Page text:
Introduction

What is The New Yorker? I know it’s a great magazine and that it’s a tremendous source of pleasure in my life. But what exactly is it? This blog’s premise is that The New Yorker is a work of art, as worthy of comment and analysis as, say, Keats’s “Ode on a Grecian Urn.” Each week I review one or more aspects of the magazine’s latest issue. I suppose it’s possible to describe and analyze an entire issue, but I prefer to keep my reviews brief, and so I usually focus on just one or two pieces, to explore in each the signature style of its author. A piece by Matthew Trammell is not like a piece by James Wood, and neither is like a piece by Peter Schjeldahl. One could not mistake Finnegan for Frazier, or Lepore for Paumgarten, or Goodyear for Khatchadourian. Each has found a style, and it is that style that I respond to as I read, and want to understand and describe.

Friday, September 23, 2011

Interesting Emendations: John Updike's "Museums and Women"


What is the meaning of “unsearchability” in John Updike’s great short story “Museums and Women”? And why did he delete it from the version of the story that appears in his 2003 collection The Early Stories 1953 – 1975? In the original “Museums and Women,” published in The New Yorker, November 18, 1967, Updike wrote:

What we seek in museums is the opposite of what we seek in churches – the consoling sense of previous visitation. In museums, rather, we seek the untouched, the never-before-discovered; and it is their final unsearchability that leads us to hope, and return.

The same passage occurs in the version of the story included in Updike’s 1972 collection Museums and Women. But the version in The Early Stories is different. It reads as follows:

What we seek in museums is the opposite of what we seek in churches – the consoling sense of previous visitation. In museums, rather, we seek the unvisited, the never-before-discovered.

Note the deletion of “untouched” and “it is their final unsearchability that leads us to hope and return.”

The original story mentions “unsearchability” again in the following passage:

My woman, fully searched, and my museum, fully possessed; for this translucent interval – like the instant of translucence that shows in a wave between its peaking and its curling under – I had come to the limits of unsearchability. From this beautiful boundary I could imagine no retreat.

This passage is also found in the Museums and Women version of the story. However, in The Early Stories version, it’s changed to the following:

My woman, fully searched, and my museum, fully possessed; for this translucent interval – like the instant of translucence that shows in a wave between its peaking and its curling under – I had come to a limit. From this beautiful boundary I could imagine no retreat.

The words “the limits of unsearchability” are changed to simply “a limit.” What accounts for these changes? It could be that Updike reconsidered the logic of following “My woman fully searched” with “I had come to the limits of unsearchability.” You’d think that if the woman is fully searched, it would be the limits of searchability that’s arrived at, not unsearchability. But if it’s just a matter of tightening the logic, why change “untouched” to “unvisited”? And why delete “hope and return”? Why does Updike associate “hope and return” with “unsearchability,” but not with “the never-before-discovered”? I think what Updike is really talking about here is adultery. In The Early Stories, “Museums and Women” is included in the section titled “The Two Iseults.” Denis de Rougemont, in his classic Love in the Western World (1956), says, “There is one great European myth of adultery – the Romance of Tristan and Iseult.” Updike reviewed de Rougemont’s 1963 essay collection Love Declared (The New Yorker, August 24, 1963; included in Updike’s 1965 collection Assorted Prose), in the course of which he says:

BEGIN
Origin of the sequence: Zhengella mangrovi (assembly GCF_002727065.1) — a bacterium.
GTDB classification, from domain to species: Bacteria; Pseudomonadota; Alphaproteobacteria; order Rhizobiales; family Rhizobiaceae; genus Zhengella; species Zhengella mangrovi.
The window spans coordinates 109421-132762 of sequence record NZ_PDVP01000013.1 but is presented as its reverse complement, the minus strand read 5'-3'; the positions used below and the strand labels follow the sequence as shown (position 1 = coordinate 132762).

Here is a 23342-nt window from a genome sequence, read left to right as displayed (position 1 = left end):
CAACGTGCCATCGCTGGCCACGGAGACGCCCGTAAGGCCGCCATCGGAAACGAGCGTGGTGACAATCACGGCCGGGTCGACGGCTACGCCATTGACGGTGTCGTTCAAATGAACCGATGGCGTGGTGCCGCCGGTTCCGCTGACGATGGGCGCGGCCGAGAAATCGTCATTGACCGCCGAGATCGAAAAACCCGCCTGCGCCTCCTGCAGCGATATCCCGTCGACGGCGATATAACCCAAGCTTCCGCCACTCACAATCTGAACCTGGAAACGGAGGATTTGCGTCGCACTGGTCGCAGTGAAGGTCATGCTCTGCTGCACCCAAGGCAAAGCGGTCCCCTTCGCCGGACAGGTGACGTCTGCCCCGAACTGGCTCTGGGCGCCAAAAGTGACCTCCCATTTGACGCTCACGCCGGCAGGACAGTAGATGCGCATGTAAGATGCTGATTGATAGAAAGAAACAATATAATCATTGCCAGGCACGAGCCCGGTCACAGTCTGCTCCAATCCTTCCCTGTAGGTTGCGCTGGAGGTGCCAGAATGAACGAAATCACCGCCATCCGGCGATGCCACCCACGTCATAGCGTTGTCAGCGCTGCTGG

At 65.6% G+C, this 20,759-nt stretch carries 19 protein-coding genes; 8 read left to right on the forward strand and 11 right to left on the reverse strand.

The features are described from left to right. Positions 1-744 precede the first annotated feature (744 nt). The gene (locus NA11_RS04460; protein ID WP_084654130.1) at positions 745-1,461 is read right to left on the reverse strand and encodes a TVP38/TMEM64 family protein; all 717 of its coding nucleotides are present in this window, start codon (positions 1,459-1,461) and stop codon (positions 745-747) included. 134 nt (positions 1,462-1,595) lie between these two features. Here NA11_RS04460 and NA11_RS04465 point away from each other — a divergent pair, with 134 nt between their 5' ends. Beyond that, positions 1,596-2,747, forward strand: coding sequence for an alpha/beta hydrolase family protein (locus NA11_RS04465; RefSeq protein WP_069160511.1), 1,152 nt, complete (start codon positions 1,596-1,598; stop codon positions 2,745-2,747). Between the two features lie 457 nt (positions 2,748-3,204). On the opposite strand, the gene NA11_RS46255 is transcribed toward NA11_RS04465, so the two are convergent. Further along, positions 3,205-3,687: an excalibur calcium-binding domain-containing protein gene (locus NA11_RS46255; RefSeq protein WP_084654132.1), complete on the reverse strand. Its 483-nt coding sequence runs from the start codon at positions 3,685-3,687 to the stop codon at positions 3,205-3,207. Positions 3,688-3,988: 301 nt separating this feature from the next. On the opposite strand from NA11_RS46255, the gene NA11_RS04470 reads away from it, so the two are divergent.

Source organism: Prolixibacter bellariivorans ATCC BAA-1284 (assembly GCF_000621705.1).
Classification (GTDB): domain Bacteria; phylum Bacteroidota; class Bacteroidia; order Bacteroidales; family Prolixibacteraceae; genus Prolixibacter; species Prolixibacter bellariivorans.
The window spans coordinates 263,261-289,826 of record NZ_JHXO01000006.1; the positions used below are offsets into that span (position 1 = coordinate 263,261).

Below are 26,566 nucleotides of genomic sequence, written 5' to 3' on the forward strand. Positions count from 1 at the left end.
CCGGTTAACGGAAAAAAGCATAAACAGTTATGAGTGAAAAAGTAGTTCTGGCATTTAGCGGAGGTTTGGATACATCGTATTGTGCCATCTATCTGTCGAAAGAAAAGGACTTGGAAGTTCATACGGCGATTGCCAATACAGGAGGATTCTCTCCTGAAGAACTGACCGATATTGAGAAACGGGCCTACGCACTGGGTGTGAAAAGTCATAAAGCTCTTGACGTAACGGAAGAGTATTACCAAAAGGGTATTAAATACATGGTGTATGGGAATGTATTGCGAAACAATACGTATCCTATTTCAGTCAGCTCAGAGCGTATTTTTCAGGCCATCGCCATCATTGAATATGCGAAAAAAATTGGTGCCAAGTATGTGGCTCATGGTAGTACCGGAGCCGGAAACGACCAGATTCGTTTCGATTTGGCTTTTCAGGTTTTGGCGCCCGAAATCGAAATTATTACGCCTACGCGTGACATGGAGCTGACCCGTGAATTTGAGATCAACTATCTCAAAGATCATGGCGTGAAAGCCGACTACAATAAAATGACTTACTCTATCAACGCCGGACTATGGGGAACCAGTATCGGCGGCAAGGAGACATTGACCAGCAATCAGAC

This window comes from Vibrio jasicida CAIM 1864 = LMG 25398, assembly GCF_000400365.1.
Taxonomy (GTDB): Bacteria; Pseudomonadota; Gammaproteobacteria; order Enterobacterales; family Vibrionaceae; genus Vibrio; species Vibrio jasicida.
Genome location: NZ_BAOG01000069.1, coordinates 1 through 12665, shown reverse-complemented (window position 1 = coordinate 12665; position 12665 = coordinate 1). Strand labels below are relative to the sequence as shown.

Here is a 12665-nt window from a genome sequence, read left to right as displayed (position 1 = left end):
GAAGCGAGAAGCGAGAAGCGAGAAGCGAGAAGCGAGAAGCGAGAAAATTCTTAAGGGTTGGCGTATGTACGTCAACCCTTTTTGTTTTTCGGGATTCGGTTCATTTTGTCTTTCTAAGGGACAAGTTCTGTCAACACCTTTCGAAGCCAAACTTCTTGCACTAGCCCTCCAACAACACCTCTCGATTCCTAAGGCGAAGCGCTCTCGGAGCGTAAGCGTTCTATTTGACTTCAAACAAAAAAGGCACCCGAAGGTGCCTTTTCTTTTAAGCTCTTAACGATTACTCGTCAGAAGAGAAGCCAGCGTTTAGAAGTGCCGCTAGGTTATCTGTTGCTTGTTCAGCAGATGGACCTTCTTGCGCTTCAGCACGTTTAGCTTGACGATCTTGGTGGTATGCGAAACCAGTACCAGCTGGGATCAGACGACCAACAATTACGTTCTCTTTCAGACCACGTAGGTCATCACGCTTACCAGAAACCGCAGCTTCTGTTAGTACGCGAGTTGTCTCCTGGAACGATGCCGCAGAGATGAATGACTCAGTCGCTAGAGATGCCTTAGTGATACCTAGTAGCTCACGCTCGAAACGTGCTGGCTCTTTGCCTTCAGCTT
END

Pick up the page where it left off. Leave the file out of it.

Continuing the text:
Love as we experience it is love for the Unattainable Lady, the Iseult who is “ever a stranger, the very essence of what is strange in woman and of all that is eternally fugitive, vanishing, and almost hostile in a fellow-being, that which indeed incites to pursuit, and rouses in the heart of a man who has fallen prey to the myth an avidity for possession so much more delightful than possession itself. She is the woman-from-whom-one-is-parted; to possess her is to lose her.”

The quotation in the above passage is from Love in the Western World. Unattainable and unsearchable are similar states. Seeking the untouched, the unvisited is akin to pursuing “the woman-from-whom-one-is-parted,” the “never-before-discovered.” The “instant of translucence,” the “beautiful boundary” is analogous to that moment when the Unattainable Lady (the “untouched,” “unsearchable,” “unvisited” woman) rouses “in the heart of a man who has fallen prey to the myth an avidity for possession so much more delightful than possession itself.” Maybe my interpretation is too acute. But in support of it, I point out that, according to the Index of Titles at the back of The Early Stories, Updike wrote “Museums and Women” in 1962, around the time Love in the Western World was much on his mind. In the Foreword to Assorted Prose, Updike says, in respect of de Rougemont's analysis in Love in the Western World, “His overriding thesis seems increasingly beautiful and pertinent.” So why did Updike drop “unsearchability” from his final version of “Museums and Women”? I think it was to make his use of the Iseult legend a shade subtler.

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